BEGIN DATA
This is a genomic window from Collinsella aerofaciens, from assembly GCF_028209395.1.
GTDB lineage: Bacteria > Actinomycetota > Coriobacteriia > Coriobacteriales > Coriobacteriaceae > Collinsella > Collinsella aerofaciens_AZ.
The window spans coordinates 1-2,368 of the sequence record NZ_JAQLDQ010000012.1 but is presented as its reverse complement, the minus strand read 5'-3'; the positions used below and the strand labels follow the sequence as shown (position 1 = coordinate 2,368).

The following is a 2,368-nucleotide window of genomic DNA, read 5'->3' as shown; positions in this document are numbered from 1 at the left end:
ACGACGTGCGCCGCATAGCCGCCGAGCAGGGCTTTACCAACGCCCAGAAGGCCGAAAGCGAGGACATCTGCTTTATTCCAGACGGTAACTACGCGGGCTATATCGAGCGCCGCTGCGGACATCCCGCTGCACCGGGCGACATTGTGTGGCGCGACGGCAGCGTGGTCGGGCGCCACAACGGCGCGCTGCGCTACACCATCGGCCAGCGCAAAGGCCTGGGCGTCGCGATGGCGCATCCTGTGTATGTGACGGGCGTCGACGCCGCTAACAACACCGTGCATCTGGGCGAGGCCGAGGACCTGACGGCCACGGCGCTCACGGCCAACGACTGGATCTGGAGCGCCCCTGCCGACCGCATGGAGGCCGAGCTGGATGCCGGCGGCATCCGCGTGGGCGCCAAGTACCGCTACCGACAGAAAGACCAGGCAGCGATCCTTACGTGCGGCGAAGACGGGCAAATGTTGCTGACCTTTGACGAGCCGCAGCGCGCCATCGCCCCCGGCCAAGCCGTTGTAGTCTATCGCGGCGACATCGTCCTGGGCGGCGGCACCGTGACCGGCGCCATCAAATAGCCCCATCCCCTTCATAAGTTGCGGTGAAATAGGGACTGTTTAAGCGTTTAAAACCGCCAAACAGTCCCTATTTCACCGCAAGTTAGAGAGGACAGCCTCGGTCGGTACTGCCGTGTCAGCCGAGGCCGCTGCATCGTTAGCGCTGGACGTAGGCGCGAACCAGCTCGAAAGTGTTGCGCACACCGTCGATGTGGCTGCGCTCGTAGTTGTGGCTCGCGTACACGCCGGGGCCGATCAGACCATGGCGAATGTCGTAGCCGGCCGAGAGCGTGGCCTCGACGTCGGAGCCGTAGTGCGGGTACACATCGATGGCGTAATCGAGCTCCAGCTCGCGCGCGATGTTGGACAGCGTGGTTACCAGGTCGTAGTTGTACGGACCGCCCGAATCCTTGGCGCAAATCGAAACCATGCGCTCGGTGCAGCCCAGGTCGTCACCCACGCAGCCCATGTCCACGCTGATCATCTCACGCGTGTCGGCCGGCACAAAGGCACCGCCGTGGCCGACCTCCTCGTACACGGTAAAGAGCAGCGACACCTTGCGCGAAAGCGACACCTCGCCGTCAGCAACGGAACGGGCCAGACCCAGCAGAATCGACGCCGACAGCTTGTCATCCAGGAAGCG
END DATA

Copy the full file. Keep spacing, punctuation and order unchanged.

This is a genomic window from Collinsella aerofaciens, from assembly GCF_028209395.1.
GTDB lineage: Bacteria > Actinomycetota > Coriobacteriia > Coriobacteriales > Coriobacteriaceae > Collinsella > Collinsella aerofaciens_AZ.
The window spans coordinates 1-2,368 of the sequence record NZ_JAQLDQ010000012.1 but is presented as its reverse complement, the minus strand read 5'-3'; the positions used below and the strand labels follow the sequence as shown (position 1 = coordinate 2,368).

The following is a 2,368-nucleotide window of genomic DNA, read 5'->3' as shown; positions in this document are numbered from 1 at the left end:
ACGACGTGCGCCGCATAGCCGCCGAGCAGGGCTTTACCAACGCCCAGAAGGCCGAAAGCGAGGACATCTGCTTTATTCCAGACGGTAACTACGCGGGCTATATCGAGCGCCGCTGCGGACATCCCGCTGCACCGGGCGACATTGTGTGGCGCGACGGCAGCGTGGTCGGGCGCCACAACGGCGCGCTGCGCTACACCATCGGCCAGCGCAAAGGCCTGGGCGTCGCGATGGCGCATCCTGTGTATGTGACGGGCGTCGACGCCGCTAACAACACCGTGCATCTGGGCGAGGCCGAGGACCTGACGGCCACGGCGCTCACGGCCAACGACTGGATCTGGAGCGCCCCTGCCGACCGCATGGAGGCCGAGCTGGATGCCGGCGGCATCCGCGTGGGCGCCAAGTACCGCTACCGACAGAAAGACCAGGCAGCGATCCTTACGTGCGGCGAAGACGGGCAAATGTTGCTGACCTTTGACGAGCCGCAGCGCGCCATCGCCCCCGGCCAAGCCGTTGTAGTCTATCGCGGCGACATCGTCCTGGGCGGCGGCACCGTGACCGGCGCCATCAAATAGCCCCATCCCCTTCATAAGTTGCGGTGAAATAGGGACTGTTTAAGCGTTTAAAACCGCCAAACAGTCCCTATTTCACCGCAAGTTAGAGAGGACAGCCTCGGTCGGTACTGCCGTGTCAGCCGAGGCCGCTGCATCGTTAGCGCTGGACGTAGGCGCGAACCAGCTCGAAAGTGTTGCGCACACCGTCGATGTGGCTGCGCTCGTAGTTGTGGCTCGCGTACACGCCGGGGCCGATCAGACCATGGCGAATGTCGTAGCCGGCCGAGAGCGTGGCCTCGACGTCGGAGCCGTAGTGCGGGTACACATCGATGGCGTAATCGAGCTCCAGCTCGCGCGCGATGTTGGACAGCGTGGTTACCAGGTCGTAGTTGTACGGACCGCCCGAATCCTTGGCGCAAATCGAAACCATGCGCTCGGTGCAGCCCAGGTCGTCACCCACGCAGCCCATGTCCACGCTGATCATCTCACGCGTGTCGGCCGGCACAAAGGCACCGCCGTGGCCGACCTCCTCGTACACGGTAAAGAGCAGCGACACCTTGCGCGAAAGCGACACCTCGCCGTCAGCAACGGAACGGGCCAGACCCAGCAGAATCGACGCCGACAGCTTGTCATCCAGGAAGCG